Monday, 30th October 2017

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Centre firm on ‘barefoot doctors’

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By G.S. MUDUR
  • Published 30.05.13
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New Delhi, May 29: The Union health ministry has signalled its intentions to go ahead with plans to introduce a cadre of rural health care providers through a new BSc course, ignoring objections from a parliamentary panel.

The ministry told Delhi High Court this week that it had sent a draft cabinet note on the three-and-a-half-year course in community health to the Prime Minister’s Office for comments. This is standard procedure before the matter is sent to the cabinet.

The so-called “barefoot doctors” who pass the new BSc course will primarily support public and preventive health activities but also possess skills to deal with simple injuries, infections, and other conditions that do not necessarily require MBBS-qualified doctors.

A medical lobby has opposed the government’s proposal to introduce the course, whose supporters have accused these doctors of trying to protect their turf.

After listening to both sides, the parliamentary panel on health this year asked the government to drop the proposal without elaboration, while acknowledging the need to improve rural health services.

“It’s been a long wait. We’re hoping the cabinet will clear this quickly and we’ll see the course start,” said Meenakshi Gautham, a public health specialist in Delhi who had filed a petition in Delhi High Court in 2009 seeking early implementation of the proposal.

The National Board of Examinations had earlier this month approved the curriculum for the course, drafted by a panel of experts appointed by the Medical Council of India.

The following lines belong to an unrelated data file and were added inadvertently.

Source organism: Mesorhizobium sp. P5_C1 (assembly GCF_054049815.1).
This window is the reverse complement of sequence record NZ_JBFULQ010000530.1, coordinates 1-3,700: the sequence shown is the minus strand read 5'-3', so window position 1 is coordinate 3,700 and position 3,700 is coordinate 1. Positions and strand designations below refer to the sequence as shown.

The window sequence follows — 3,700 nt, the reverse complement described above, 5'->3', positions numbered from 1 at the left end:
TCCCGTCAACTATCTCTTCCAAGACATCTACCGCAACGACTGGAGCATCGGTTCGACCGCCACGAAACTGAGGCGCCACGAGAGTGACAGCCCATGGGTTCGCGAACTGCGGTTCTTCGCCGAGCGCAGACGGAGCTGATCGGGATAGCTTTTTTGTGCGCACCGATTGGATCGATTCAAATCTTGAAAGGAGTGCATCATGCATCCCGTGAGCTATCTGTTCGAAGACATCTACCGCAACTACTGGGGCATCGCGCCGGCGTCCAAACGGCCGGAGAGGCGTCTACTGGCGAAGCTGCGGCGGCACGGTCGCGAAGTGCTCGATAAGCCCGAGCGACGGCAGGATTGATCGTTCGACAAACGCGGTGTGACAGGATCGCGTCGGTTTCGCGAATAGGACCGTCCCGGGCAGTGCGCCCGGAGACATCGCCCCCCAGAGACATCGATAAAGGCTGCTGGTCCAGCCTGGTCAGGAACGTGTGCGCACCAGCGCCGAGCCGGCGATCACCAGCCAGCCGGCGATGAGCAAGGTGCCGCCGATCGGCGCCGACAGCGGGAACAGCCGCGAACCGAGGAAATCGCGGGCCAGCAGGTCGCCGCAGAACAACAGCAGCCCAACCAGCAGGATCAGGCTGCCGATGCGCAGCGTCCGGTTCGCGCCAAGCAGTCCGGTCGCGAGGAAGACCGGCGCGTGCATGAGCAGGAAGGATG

Several panels of medical experts have since 1999 called for the introduction of an educational programme to create rural health care workers with skill levels higher than those of auxiliary nurse-midwives but below those of MBBS doctors.

The proposal for an alternative health education programme emerged amid concerns that the existing MBBS education was not preparing doctors to serve in rural areas. Mandatory rural service has been debated in the past but remains largely unimplemented.

The Indian Medical Association, a body of mainly private doctors, has run a campaign against the proposed course, claiming that its graduates would be “half-baked doctors”. It says implementation of the proposal would mean rural inhabitants would receive substandard care. But supporters of the course have accused it of trying to protect the interests of town and city-based doctors.

“The IMA has consistently ignored the reality of the rural health needs of India and concentrated on turf protection,” said Kunchala M. Shyamprasad, a former cardio-thoracic surgeon and member of a government task force on health education.

Some public health experts say that Assam and Chhattisgarh have already demonstrated successful models of such a course.

A study by the Delhi-based Public Health Foundation of India has found that rural healthcare providers in Chhattisgarh, trained under a short course, were at times as competent as MBBS doctors in dealing with infections, injuries and maternal health.